Global Markets Overview: Eastern Europe
By Julia Solecka, Analyst at the York IFS Global Market Telegraph
Europe’s ongoing vaccine effort is hampered by delivery delays; M&A activity across the Eastern European region falls 16% in value year on year; Alexei Navalny’s arrest results in countrywide demonstrations.
Pan-European Stoxx 600 has ended the fortnight just over 1.5% lower following an anxious wait for the upcoming Federal Reserve announcement, alongside mixed reactions to the ongoing vaccination effort across the continent. While no major policy changes are expected, investors will primarily be listening for any changes in tone regarding the economic outlook and amount of support given in the form of asset purchases.[i] The first two weeks of January saw volatile stock performance among most Eastern European indexes as investors weighed the positive and negative outcomes of both economic outlook and coronavirus news. Hungary’s BUX Index ended the two weeks at -1.58%, with similar performers being Latvia’s OMX RIGA (-1.28%) and Lithuania’s OMX VILNIUS (-0.69%). Estonia’s OMX TALLINN was one of the indexes which ended on a positive, up 1.45% in the same period.
Similarly showcased through stock market sentiment has been the ongoing saga of vaccine rollouts across the EU and the changing news surrounding the progress made so far. Investors, now more immune to the threat of tighter coronavirus restrictions, were quick to shrug off concerns of limited travel but felt less easy regarding announced delays of both the Pfizer and AstraZeneca vaccines across the continent. Reduced shipments of Pfizer’s vaccine have affected both Europe and North America over the past weeks, with 1/3 of the 27 member states reporting an ‘insufficient’ number of doses. [ii] Poland and Italy were both said to be considering legal action against the US drugmaker, with Poland receiving 176,000 doses - around half of what was expected. [iii]A similar delivery delay has more recently been announced by the UK-based AstraZeneca, with first-quarter deliveries expected to fall to half the original amounts. [iv] Following the setbacks, Hungary has been the first EU member state to approve the Russian Sputnik V vaccine, buying 2 million doses. [v] Vaccine scepticism has also made a dent in the programme’s progress, with Eastern European countries much more likely to be distrusting than their Western counterparts. [vi]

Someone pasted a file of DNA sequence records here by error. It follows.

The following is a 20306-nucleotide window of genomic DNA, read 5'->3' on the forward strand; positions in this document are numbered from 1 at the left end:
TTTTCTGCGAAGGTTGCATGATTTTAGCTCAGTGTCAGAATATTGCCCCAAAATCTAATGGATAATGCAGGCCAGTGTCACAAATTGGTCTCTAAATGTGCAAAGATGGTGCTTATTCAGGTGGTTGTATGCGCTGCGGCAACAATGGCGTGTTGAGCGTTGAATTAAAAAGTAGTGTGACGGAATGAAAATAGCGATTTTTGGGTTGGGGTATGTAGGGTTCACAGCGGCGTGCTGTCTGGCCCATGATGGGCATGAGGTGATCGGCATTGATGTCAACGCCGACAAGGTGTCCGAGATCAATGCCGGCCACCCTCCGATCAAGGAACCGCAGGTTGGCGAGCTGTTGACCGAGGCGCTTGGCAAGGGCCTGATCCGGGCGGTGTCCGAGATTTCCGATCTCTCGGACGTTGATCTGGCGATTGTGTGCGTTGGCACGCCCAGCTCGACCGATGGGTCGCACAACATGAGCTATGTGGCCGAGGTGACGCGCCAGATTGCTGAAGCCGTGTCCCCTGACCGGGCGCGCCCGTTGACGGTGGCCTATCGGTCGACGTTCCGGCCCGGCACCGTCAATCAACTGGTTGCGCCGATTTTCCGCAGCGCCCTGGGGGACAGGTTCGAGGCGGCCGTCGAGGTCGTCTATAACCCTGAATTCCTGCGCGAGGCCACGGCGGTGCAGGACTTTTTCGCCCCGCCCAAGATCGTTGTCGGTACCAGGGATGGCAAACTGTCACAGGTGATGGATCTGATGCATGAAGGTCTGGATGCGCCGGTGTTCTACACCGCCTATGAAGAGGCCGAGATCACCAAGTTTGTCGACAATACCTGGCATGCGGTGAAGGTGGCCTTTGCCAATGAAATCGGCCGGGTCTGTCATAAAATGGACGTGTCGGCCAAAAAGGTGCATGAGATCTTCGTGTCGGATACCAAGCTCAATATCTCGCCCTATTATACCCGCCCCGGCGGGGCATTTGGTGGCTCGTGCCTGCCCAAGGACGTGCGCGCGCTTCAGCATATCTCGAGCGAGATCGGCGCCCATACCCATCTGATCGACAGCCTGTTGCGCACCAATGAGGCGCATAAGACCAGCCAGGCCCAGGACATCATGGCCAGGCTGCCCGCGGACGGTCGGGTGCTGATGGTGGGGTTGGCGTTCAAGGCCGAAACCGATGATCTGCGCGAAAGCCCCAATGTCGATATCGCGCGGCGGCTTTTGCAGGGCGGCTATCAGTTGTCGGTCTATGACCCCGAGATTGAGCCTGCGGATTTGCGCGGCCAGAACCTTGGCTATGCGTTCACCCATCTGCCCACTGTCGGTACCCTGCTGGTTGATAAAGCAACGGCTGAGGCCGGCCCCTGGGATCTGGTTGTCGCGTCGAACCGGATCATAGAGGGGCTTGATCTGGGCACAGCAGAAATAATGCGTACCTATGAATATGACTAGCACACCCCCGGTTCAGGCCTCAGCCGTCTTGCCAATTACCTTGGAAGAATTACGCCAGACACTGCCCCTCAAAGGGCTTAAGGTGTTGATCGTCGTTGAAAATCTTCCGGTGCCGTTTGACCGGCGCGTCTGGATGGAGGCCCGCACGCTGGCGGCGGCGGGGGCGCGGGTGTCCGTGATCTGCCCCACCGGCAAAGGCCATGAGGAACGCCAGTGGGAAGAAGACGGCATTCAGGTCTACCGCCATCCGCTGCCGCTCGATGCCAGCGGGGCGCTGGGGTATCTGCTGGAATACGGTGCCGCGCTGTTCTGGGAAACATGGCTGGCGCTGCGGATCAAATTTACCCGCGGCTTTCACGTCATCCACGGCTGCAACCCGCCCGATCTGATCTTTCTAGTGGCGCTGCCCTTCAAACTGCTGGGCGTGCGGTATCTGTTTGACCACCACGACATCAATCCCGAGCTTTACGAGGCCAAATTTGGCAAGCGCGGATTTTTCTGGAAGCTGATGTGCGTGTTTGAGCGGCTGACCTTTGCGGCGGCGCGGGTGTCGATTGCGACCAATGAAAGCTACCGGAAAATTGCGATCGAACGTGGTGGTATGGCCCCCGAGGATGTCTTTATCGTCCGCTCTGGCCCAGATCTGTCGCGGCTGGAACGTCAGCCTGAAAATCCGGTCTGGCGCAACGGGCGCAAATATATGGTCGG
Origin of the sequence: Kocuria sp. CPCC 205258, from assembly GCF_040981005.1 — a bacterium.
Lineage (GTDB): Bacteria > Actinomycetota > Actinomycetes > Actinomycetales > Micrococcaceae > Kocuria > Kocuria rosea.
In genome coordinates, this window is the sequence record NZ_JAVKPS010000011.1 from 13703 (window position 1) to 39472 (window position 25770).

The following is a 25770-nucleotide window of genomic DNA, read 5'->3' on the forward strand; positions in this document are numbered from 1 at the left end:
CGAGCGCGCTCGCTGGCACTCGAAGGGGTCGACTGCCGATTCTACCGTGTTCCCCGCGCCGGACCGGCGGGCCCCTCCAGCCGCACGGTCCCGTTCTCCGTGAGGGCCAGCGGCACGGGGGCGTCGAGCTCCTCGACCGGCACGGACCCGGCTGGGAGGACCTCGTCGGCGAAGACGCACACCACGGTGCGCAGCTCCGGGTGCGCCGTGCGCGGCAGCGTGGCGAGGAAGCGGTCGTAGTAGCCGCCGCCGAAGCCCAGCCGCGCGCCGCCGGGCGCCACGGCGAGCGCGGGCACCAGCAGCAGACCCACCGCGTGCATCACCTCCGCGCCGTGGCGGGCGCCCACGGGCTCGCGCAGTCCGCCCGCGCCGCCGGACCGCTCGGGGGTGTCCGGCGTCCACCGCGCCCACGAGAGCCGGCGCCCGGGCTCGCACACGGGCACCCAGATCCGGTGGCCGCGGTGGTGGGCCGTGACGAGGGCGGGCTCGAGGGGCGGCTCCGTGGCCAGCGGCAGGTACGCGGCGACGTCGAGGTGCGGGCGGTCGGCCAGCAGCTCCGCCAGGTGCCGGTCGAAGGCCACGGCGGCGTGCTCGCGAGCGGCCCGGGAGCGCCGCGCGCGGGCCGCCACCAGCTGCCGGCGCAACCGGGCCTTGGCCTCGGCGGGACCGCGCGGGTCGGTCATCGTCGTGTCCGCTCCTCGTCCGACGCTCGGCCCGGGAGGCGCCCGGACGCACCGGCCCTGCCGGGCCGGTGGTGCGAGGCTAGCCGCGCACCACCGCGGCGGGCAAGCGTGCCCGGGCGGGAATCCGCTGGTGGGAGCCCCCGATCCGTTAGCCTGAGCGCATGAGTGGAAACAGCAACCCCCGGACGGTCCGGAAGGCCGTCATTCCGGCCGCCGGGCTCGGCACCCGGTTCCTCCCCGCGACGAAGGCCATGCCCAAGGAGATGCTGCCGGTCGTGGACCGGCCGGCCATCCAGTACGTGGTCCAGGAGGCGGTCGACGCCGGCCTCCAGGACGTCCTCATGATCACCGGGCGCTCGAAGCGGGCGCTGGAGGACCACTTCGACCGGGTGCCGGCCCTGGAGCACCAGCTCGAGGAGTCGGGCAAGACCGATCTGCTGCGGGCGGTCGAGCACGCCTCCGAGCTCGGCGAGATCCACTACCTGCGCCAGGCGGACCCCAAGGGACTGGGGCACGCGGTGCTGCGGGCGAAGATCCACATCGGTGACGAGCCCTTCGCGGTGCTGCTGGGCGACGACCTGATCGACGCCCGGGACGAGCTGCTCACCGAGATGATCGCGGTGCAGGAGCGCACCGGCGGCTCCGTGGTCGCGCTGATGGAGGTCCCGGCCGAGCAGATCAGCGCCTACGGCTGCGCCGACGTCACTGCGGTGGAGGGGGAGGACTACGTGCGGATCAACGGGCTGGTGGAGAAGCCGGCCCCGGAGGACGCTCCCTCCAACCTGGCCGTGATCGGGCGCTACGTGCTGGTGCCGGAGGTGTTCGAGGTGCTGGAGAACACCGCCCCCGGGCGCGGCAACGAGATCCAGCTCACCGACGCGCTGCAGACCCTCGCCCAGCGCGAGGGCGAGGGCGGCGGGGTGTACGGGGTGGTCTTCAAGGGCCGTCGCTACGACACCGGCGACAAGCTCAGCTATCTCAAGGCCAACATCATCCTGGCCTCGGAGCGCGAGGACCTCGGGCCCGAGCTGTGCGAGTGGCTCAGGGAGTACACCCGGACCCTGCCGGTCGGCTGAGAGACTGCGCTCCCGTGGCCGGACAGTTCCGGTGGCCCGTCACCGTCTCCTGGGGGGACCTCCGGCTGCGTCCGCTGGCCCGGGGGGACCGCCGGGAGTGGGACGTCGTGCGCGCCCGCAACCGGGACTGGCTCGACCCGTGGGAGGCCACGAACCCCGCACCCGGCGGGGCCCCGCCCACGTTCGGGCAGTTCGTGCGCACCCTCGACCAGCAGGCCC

M&A activity across Eastern Europe fell by 16% in value in 2020, down to €60.8m from €72.34m the previous year. The number of deals completed also fell 13% from 1958 to 1705[vii], though the region saw increased deal values in the final quarter, with Q4 being the busiest since 2016.[viii] Romania’s market declined at a much slower rate, with the number of transactions down only 5% and a decrease of 10% in their value[ix], while Poland was the only member to see growth in both areas. An increase of 9.3% in the number of deals and 6.6% in their value was primarily driven by the Iliad’s acquisition of Play Communications and the country’s historic €2.3bn IPO of Allegro, Poland’s e-commerce star[x]. The year, which saw an unexpectedly good stock market performance, was also particularly positive for IPOs, with the Eastern European region saw 26 companies turn public with their total value reaching €4.79bn.[xi]